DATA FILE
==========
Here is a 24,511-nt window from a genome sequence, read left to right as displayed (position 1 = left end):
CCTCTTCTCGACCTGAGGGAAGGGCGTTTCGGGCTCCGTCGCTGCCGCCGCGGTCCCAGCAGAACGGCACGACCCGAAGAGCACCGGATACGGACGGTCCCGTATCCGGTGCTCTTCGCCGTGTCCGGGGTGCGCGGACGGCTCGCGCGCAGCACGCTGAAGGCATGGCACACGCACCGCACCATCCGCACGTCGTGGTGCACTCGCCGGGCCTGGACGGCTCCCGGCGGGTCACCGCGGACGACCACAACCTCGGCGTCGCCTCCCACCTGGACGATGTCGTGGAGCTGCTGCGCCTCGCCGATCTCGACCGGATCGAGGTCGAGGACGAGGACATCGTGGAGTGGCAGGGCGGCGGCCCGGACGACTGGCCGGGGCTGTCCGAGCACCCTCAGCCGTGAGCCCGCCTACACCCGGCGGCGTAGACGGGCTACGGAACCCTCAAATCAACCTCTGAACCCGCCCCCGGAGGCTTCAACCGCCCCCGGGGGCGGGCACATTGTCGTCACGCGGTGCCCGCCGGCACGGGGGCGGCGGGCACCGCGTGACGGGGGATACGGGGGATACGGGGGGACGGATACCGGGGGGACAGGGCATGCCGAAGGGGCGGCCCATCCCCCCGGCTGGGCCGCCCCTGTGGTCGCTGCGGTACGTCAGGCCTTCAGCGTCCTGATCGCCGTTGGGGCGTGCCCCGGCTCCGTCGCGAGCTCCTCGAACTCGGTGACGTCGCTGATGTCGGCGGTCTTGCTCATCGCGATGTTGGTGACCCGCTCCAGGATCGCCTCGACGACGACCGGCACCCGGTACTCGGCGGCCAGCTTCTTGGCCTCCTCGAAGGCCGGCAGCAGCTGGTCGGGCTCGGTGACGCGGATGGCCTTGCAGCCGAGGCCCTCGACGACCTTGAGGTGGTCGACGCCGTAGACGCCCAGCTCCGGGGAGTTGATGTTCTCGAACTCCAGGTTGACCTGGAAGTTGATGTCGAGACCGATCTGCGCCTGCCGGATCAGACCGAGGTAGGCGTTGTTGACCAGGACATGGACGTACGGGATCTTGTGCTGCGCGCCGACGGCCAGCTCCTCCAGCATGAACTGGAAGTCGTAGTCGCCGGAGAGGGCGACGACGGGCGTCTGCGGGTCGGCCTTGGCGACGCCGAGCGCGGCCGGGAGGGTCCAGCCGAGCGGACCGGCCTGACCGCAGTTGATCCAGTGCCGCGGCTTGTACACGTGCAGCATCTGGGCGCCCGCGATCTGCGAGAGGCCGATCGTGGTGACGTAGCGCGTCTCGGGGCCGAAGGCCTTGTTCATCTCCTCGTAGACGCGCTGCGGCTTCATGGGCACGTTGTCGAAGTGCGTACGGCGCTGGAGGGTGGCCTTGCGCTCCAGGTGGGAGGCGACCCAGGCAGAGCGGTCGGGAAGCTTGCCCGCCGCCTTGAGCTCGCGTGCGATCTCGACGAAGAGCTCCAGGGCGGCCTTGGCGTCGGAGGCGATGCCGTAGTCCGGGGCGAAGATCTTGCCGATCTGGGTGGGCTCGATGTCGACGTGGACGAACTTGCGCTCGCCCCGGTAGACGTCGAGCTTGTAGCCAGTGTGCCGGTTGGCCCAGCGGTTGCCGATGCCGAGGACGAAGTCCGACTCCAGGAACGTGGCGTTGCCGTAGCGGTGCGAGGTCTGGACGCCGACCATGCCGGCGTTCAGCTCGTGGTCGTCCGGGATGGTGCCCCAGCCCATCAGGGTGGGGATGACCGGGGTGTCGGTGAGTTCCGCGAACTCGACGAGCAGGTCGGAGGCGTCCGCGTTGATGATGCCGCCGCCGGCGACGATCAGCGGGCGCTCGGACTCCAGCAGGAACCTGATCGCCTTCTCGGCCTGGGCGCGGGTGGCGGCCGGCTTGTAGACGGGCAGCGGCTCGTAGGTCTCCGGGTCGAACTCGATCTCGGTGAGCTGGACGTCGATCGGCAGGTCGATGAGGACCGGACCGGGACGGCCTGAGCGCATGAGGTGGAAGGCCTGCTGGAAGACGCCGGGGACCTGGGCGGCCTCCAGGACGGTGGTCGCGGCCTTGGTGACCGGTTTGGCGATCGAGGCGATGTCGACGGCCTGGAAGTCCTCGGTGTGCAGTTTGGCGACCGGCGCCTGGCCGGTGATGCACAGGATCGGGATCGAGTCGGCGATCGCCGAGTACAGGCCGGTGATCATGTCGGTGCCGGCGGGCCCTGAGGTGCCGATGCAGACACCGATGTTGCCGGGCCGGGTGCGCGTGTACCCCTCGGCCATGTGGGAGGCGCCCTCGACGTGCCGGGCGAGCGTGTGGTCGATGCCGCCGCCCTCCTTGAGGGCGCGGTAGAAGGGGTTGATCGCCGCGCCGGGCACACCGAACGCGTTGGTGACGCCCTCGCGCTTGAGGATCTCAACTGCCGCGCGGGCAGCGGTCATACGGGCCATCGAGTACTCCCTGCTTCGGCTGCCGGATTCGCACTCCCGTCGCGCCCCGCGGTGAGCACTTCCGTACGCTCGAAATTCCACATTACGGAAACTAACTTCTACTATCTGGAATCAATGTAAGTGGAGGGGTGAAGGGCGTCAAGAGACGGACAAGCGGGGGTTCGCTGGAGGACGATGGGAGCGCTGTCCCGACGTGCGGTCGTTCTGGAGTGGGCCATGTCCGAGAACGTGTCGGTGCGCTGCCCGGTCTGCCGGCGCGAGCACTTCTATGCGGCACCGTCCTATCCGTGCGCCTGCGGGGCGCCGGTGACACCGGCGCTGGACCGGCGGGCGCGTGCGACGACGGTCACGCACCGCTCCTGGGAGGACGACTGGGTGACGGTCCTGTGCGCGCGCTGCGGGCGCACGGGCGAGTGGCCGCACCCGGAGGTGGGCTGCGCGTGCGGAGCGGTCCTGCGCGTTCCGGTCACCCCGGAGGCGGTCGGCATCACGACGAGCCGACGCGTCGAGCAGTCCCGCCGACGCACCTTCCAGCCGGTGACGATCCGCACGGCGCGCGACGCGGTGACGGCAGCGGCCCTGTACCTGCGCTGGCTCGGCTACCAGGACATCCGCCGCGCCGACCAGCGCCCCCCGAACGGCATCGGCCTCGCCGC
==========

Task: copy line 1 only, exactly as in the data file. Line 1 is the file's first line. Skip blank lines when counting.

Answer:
Here is a 24,511-nt window from a genome sequence, read left to right as displayed (position 1 = left end):